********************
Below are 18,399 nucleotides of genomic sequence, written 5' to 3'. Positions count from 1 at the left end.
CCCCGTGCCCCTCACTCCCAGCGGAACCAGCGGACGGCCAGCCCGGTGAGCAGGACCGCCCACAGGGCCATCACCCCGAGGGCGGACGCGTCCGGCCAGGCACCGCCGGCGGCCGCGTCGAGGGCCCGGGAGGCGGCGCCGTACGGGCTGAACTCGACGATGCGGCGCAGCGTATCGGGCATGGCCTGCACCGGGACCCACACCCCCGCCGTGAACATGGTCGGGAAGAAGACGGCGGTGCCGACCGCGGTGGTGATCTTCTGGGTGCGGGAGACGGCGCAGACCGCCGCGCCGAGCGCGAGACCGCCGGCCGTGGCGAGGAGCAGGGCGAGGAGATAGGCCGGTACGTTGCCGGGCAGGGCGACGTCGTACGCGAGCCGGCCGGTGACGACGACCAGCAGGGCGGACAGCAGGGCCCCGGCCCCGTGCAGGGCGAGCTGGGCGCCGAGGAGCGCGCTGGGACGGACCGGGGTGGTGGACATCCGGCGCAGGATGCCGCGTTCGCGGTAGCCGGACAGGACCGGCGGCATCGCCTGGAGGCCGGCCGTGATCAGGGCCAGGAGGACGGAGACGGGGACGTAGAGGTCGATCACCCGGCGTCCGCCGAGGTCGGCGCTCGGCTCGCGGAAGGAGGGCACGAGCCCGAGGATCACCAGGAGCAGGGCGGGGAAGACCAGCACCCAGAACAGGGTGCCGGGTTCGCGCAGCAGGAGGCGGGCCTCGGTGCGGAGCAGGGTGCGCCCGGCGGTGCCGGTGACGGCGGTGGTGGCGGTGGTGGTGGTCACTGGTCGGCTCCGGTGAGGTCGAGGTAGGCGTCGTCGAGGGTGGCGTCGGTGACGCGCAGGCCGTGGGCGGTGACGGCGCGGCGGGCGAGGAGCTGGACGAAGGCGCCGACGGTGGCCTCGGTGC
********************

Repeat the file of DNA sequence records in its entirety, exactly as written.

Below are 18,399 nucleotides of genomic sequence, written 5' to 3'. Positions count from 1 at the left end.
CCCCGTGCCCCTCACTCCCAGCGGAACCAGCGGACGGCCAGCCCGGTGAGCAGGACCGCCCACAGGGCCATCACCCCGAGGGCGGACGCGTCCGGCCAGGCACCGCCGGCGGCCGCGTCGAGGGCCCGGGAGGCGGCGCCGTACGGGCTGAACTCGACGATGCGGCGCAGCGTATCGGGCATGGCCTGCACCGGGACCCACACCCCCGCCGTGAACATGGTCGGGAAGAAGACGGCGGTGCCGACCGCGGTGGTGATCTTCTGGGTGCGGGAGACGGCGCAGACCGCCGCGCCGAGCGCGAGACCGCCGGCCGTGGCGAGGAGCAGGGCGAGGAGATAGGCCGGTACGTTGCCGGGCAGGGCGACGTCGTACGCGAGCCGGCCGGTGACGACGACCAGCAGGGCGGACAGCAGGGCCCCGGCCCCGTGCAGGGCGAGCTGGGCGCCGAGGAGCGCGCTGGGACGGACCGGGGTGGTGGACATCCGGCGCAGGATGCCGCGTTCGCGGTAGCCGGACAGGACCGGCGGCATCGCCTGGAGGCCGGCCGTGATCAGGGCCAGGAGGACGGAGACGGGGACGTAGAGGTCGATCACCCGGCGTCCGCCGAGGTCGGCGCTCGGCTCGCGGAAGGAGGGCACGAGCCCGAGGATCACCAGGAGCAGGGCGGGGAAGACCAGCACCCAGAACAGGGTGCCGGGTTCGCGCAGCAGGAGGCGGGCCTCGGTGCGGAGCAGGGTGCGCCCGGCGGTGCCGGTGACGGCGGTGGTGGCGGTGGTGGTGGTCACTGGTCGGCTCCGGTGAGGTCGAGGTAGGCGTCGTCGAGGGTGGCGTCGGTGACGCGCAGGCCGTGGGCGGTGACGGCGCGGCGGGCGAGGAGCTGGACGAAGGCGCCGACGGTGGCCTCGGTGC